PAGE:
There is a clear difference between what Gjirokastra is and what it could be. The city’s great potential is rapidly fading away, with monuments abandoned, roofs without maintenance and houses falling to ruin. How should we treat these ruins? Should we leave them as memorials to a particular historical period? Should we remove the debris and build something new? There are many possible approaches.
“Gjirokastra: Where the change begins” seeks to raise awareness on this issue by taking a particularly pioneering approach to two ruined monuments in the historic core of the city.
This approach is based on taking emergency action to prevent the buildings from collapsing further. We did this by investing our small means in stabilizing the monuments, so that they can survive until a larger fund can be found to restore them. We also printed banners to show what this monument could look like if restored, in order to raise awareness about the needs of these buildings and to showcase their potential.
One of the first emergency interventions has been concluded on Hadëri monument, and to our great satisfaction, we received enormous feedback from the local community. The intervention itself included cleaning the building, reinforcing the stone walls and vaults with timber constructions, building a temporary roof, securing the site and placing a banner on the façade. The first ones, the structural interventions, were made in order to stop the further deterioration of the monument and make it safe for a full conservation intervention in the future. The purpose of the banner on the façade is to temporarily bring back the lost value and the lost memory of the house and to reveal the potential these monuments could have.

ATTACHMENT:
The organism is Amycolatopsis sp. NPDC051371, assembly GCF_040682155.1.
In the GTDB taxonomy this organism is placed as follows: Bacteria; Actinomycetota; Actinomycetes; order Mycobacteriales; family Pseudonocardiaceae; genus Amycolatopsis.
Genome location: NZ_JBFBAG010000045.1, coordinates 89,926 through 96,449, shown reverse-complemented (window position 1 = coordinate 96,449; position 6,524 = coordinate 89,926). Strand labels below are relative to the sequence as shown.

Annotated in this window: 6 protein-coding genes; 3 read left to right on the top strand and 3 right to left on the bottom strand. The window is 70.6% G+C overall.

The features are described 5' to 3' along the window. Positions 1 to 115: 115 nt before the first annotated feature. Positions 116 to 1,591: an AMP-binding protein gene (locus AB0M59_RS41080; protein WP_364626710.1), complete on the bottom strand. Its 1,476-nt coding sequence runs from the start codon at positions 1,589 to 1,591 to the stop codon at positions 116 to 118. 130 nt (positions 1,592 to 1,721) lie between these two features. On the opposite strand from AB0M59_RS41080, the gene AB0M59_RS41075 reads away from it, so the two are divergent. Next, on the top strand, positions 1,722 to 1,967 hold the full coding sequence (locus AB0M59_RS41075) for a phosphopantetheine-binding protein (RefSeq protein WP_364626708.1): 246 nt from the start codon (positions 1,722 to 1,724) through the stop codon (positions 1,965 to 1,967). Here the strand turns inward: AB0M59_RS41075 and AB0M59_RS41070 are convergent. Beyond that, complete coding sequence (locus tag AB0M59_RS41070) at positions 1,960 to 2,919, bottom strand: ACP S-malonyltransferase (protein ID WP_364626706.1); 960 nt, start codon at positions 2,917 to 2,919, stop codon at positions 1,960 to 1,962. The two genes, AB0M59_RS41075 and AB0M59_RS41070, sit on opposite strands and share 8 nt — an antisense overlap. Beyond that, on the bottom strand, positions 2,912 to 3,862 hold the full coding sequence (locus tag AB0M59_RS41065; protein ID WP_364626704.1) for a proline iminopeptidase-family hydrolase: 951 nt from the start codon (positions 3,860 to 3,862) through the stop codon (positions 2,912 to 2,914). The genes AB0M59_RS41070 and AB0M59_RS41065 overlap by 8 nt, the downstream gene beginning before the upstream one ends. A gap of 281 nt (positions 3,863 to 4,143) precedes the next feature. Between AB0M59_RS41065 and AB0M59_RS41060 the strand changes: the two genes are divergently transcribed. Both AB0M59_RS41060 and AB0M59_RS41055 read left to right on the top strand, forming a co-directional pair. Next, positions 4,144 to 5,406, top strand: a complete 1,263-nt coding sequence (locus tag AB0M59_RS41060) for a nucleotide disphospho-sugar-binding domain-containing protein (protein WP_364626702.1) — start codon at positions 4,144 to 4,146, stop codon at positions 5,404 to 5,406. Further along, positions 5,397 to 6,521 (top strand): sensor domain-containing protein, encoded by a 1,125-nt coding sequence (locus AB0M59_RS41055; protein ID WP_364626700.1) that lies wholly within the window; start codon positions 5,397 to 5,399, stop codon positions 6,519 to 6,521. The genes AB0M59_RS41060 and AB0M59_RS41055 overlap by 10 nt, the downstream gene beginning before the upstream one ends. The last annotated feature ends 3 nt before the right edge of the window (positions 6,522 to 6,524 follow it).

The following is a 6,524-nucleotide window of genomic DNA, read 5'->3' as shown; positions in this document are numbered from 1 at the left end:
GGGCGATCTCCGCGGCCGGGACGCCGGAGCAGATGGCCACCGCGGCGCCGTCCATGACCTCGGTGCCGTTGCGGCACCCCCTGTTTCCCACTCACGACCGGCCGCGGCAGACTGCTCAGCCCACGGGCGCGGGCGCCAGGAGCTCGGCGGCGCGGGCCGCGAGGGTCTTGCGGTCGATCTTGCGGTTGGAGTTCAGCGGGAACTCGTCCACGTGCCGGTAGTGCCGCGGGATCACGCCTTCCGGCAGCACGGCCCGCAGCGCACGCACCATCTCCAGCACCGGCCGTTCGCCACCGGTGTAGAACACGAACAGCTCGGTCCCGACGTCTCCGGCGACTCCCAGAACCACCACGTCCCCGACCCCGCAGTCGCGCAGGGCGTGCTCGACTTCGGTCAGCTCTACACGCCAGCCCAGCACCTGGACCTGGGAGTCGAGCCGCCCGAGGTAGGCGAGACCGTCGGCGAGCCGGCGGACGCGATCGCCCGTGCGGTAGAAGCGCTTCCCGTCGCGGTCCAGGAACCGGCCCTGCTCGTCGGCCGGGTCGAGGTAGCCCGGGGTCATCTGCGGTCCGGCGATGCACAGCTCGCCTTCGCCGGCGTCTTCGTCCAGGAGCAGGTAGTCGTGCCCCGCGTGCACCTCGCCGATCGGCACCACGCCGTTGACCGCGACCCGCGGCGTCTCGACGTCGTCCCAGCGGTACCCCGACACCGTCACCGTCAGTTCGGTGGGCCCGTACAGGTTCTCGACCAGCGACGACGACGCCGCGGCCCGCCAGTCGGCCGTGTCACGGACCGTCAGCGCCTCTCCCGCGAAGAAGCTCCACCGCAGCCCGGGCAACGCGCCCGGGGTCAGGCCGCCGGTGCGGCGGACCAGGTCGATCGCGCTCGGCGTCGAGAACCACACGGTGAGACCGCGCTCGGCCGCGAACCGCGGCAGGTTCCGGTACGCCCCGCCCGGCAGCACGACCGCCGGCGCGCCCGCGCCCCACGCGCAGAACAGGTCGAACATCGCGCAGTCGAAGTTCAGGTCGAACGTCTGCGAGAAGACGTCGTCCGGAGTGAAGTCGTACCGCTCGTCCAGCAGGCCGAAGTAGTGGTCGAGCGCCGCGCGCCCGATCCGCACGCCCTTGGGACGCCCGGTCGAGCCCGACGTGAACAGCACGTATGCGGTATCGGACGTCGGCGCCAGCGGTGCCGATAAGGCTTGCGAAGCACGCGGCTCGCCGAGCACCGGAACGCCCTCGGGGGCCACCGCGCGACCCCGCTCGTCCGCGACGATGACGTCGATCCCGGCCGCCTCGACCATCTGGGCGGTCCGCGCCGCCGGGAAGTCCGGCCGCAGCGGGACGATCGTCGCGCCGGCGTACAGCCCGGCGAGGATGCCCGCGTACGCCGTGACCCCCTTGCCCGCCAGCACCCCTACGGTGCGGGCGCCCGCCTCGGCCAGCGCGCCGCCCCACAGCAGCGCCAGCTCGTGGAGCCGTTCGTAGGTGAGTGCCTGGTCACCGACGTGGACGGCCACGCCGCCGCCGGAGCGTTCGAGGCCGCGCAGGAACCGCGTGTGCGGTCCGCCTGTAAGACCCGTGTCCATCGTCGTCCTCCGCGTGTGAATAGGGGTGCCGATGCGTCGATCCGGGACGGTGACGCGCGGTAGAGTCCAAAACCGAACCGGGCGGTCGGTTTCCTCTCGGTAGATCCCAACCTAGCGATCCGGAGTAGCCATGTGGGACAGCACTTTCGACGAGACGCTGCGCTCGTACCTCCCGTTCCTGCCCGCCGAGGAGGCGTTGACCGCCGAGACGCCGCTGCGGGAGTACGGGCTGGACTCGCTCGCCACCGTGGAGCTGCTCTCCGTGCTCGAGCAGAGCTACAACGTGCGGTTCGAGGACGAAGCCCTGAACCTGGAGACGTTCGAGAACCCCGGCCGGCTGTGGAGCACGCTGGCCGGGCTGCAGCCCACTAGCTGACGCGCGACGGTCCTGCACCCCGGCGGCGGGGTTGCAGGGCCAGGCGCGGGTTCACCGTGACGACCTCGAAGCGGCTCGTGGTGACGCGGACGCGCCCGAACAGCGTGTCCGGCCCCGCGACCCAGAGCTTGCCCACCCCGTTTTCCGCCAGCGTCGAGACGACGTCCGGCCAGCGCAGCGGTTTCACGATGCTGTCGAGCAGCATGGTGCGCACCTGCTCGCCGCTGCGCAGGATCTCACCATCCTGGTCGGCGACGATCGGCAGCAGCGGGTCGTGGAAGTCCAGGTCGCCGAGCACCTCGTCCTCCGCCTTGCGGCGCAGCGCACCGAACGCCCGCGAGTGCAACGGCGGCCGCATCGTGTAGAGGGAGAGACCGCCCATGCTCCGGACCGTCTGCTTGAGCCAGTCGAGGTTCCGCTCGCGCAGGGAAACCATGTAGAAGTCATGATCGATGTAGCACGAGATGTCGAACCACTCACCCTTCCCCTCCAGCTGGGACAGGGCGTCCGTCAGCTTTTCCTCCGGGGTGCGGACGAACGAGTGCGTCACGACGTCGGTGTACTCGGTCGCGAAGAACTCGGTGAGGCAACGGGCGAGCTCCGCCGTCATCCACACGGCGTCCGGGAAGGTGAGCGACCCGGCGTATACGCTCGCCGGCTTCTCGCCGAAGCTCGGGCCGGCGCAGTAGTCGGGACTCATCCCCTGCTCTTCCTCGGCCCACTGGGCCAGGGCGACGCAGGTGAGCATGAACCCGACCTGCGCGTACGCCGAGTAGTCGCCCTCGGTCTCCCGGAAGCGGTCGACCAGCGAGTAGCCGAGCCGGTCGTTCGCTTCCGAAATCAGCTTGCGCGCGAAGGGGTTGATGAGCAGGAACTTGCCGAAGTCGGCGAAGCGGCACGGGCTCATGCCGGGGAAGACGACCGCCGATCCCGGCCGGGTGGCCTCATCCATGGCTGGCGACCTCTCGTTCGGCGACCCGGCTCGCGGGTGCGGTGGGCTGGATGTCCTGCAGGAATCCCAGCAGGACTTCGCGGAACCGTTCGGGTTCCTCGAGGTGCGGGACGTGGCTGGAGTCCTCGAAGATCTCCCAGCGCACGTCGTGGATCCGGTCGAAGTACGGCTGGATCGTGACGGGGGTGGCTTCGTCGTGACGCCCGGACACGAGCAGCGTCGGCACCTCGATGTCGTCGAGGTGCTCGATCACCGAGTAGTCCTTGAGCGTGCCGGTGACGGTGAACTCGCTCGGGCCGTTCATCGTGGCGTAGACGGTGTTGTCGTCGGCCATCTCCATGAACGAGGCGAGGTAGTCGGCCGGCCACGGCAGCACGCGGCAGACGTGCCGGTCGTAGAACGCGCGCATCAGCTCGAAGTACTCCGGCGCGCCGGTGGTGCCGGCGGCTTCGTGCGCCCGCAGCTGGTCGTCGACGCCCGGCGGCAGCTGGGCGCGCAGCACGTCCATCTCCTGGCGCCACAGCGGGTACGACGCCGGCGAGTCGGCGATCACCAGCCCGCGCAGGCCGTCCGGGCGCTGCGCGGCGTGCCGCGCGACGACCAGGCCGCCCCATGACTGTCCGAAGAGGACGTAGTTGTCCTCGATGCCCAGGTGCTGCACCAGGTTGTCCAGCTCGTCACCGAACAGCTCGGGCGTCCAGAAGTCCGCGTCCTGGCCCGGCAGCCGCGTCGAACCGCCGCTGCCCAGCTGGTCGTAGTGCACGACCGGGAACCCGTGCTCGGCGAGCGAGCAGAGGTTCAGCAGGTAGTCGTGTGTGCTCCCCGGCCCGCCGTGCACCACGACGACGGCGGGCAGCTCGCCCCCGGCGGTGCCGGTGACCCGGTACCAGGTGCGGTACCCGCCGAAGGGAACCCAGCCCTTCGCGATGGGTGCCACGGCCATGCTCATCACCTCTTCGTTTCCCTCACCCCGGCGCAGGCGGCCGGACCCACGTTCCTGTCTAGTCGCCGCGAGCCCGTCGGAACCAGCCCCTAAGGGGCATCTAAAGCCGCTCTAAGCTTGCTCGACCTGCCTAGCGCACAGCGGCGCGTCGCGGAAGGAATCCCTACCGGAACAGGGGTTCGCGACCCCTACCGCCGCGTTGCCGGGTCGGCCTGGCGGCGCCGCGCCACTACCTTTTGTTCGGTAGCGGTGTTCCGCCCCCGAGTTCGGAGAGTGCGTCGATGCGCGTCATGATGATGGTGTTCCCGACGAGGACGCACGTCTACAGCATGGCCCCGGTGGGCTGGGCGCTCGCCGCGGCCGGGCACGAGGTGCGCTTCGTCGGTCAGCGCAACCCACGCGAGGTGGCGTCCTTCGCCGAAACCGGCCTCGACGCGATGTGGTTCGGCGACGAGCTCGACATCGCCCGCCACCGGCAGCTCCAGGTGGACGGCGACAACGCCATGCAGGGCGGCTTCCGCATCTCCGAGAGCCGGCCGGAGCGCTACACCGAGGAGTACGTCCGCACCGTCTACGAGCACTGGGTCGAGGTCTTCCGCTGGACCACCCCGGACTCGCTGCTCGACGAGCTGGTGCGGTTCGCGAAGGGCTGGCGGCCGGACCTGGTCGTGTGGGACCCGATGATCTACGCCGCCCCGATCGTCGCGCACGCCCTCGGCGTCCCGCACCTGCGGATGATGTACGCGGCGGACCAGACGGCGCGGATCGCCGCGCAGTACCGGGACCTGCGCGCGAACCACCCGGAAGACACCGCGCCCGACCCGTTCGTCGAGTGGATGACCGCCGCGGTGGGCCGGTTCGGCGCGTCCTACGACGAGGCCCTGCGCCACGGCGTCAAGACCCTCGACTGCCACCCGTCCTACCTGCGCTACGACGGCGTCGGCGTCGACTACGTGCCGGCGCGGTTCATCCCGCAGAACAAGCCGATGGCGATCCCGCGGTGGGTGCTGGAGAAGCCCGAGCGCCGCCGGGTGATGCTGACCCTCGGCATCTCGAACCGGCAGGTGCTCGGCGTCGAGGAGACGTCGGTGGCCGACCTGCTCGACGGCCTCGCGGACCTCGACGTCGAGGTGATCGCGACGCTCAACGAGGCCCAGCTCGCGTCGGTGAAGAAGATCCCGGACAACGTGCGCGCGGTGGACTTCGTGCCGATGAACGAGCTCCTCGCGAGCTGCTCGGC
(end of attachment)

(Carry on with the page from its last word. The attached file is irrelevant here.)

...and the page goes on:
The banner partially covers two sides of the house while showing an image of the building before it fell into ruin. The part of the façade not covered by a banner is the façade as it is today: a monument in a deteriorated condition. Juxtaposing these two very contrasting images allows the viewer to see what this monument could be if restored. In this way, we wanted to treat the ruin not as a monument to its passing history, but as a potential — that with some determination and investment it can be brought back to life.
This type of emergency intervention is a temporary and a partial solution for the monument.